If you would like to read my Dorset nature notes about any of these featured species or sites please click on the post title

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I have been interested in nature for most of my life but since I retired I spend as much time as I can exploring the nature reserves and wildlife hotspots of my adopted home, Dorset in southern England. Whilst out I record what I see and take snaps where I can (I am no photographer!) and that forms the basis of my Nature of Dorset website. When I find something new I like to research it and write about it in my nature notes, it is how I learn and hopefully you might find my notes helpful as well!

This website is for the people of Dorset interested in wildlife and for people from elsewhere interested in the wildlife of Dorset!

23 April, 2013

Caddis Fly (Brachycentrus subnubilus)

Walk by any water course in spring or summer; a slow moving river, a fast flowing stream, a pond, a lake, even a drainage ditch and there is a pretty good chance you will encounter a cloud of smallish, fluttering insects. Always active and rarely landing but when they do land on vegetation they just seem to disappear because their colouring and markings provide such good camouflage.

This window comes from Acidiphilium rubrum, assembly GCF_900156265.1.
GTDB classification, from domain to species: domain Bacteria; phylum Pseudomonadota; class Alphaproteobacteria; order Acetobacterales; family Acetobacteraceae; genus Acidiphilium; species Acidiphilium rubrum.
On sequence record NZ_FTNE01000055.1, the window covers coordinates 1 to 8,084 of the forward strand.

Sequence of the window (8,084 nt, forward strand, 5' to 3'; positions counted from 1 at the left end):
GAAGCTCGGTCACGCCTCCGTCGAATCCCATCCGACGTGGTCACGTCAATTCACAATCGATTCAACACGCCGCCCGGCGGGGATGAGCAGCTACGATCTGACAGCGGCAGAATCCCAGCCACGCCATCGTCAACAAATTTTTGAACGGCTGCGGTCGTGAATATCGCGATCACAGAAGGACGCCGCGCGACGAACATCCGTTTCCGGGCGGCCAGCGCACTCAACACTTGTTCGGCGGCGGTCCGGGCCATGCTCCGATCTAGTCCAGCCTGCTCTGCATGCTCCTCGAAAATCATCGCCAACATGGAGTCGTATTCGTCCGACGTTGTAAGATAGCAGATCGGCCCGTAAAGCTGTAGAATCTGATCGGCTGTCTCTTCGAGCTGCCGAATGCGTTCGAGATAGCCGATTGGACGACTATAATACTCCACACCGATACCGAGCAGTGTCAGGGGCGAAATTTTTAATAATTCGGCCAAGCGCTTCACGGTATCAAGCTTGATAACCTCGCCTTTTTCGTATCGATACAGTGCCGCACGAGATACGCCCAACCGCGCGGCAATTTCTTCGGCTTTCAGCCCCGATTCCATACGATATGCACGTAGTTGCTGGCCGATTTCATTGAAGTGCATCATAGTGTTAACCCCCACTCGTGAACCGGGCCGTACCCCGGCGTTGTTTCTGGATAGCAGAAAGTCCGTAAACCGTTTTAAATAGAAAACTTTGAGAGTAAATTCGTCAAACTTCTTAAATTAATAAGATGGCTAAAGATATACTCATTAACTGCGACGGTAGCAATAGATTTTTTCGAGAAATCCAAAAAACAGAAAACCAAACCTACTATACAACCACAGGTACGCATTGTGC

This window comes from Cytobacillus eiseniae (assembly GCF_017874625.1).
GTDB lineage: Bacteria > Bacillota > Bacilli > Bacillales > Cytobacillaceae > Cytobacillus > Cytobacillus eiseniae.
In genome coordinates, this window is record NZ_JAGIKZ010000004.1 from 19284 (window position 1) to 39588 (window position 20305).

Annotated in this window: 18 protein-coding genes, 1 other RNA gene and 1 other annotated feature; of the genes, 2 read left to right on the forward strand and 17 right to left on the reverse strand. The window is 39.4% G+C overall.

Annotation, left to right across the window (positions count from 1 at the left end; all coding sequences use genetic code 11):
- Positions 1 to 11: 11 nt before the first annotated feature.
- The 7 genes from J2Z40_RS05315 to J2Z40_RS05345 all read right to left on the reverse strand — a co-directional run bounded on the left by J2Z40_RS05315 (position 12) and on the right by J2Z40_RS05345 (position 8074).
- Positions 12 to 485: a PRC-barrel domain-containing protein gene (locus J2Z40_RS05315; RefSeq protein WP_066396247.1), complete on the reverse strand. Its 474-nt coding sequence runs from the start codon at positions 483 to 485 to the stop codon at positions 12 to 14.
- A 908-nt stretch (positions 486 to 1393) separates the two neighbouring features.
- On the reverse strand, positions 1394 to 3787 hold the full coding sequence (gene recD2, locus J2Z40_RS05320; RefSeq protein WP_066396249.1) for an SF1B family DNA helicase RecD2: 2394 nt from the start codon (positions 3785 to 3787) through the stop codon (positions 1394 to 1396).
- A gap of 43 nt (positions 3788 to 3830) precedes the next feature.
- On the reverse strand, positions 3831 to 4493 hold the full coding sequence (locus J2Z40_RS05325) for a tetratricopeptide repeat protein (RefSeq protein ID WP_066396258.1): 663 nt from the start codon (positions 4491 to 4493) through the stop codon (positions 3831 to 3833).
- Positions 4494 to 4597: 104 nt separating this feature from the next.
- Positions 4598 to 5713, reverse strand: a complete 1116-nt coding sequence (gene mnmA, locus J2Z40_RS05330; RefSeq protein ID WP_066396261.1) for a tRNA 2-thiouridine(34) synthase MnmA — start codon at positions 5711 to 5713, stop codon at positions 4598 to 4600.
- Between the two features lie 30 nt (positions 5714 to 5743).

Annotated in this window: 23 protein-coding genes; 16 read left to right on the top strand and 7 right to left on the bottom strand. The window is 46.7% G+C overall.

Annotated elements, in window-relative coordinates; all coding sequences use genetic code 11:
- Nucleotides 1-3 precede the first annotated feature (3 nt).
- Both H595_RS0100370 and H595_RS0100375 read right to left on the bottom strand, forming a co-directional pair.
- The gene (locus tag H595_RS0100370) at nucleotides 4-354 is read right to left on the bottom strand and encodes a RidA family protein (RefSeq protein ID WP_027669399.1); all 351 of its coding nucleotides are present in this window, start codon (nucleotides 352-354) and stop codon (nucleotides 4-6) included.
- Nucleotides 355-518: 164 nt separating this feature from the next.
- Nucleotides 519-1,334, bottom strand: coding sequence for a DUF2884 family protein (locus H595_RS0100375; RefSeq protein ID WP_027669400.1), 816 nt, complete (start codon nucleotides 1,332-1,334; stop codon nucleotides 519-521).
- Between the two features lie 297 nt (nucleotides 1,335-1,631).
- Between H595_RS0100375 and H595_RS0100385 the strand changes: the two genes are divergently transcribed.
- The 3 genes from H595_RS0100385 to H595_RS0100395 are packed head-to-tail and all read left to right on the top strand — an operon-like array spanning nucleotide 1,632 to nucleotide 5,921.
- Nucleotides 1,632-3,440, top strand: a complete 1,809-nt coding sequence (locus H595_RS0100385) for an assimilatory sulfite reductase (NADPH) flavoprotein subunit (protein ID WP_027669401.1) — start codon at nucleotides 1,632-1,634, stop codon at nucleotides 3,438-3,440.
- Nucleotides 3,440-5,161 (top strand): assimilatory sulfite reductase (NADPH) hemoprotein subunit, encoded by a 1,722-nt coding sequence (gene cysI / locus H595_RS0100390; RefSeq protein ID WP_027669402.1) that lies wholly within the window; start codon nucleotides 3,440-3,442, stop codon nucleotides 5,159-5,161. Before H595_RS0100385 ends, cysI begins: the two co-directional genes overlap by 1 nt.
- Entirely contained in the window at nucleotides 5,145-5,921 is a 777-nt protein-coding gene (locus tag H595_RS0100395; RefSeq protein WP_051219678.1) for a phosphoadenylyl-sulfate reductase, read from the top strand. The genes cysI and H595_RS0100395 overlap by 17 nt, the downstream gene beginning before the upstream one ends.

If you witness this, the chances are they are caddis flies, and one of the first to emerge each spring and one of most common species is Brachycentrus subnubilus. It does not have a common name so that might be a bit difficult to remember! This is a species of slow moving rivers and so can be seen along our chalk streams as they near the sea.
Caddis flies spend most of their live as larvae in the bottom of the river. Some species are known for covering themselves with small stones and grit, this species uses dead vegetable material. This provides them with degree of protection but many millions of larvae become fish food! They emerge and mate, then die quite quickly.
Find out more about this species here:
www.natureofdorset.co.uk/species/caddis-fly-b-subnubilus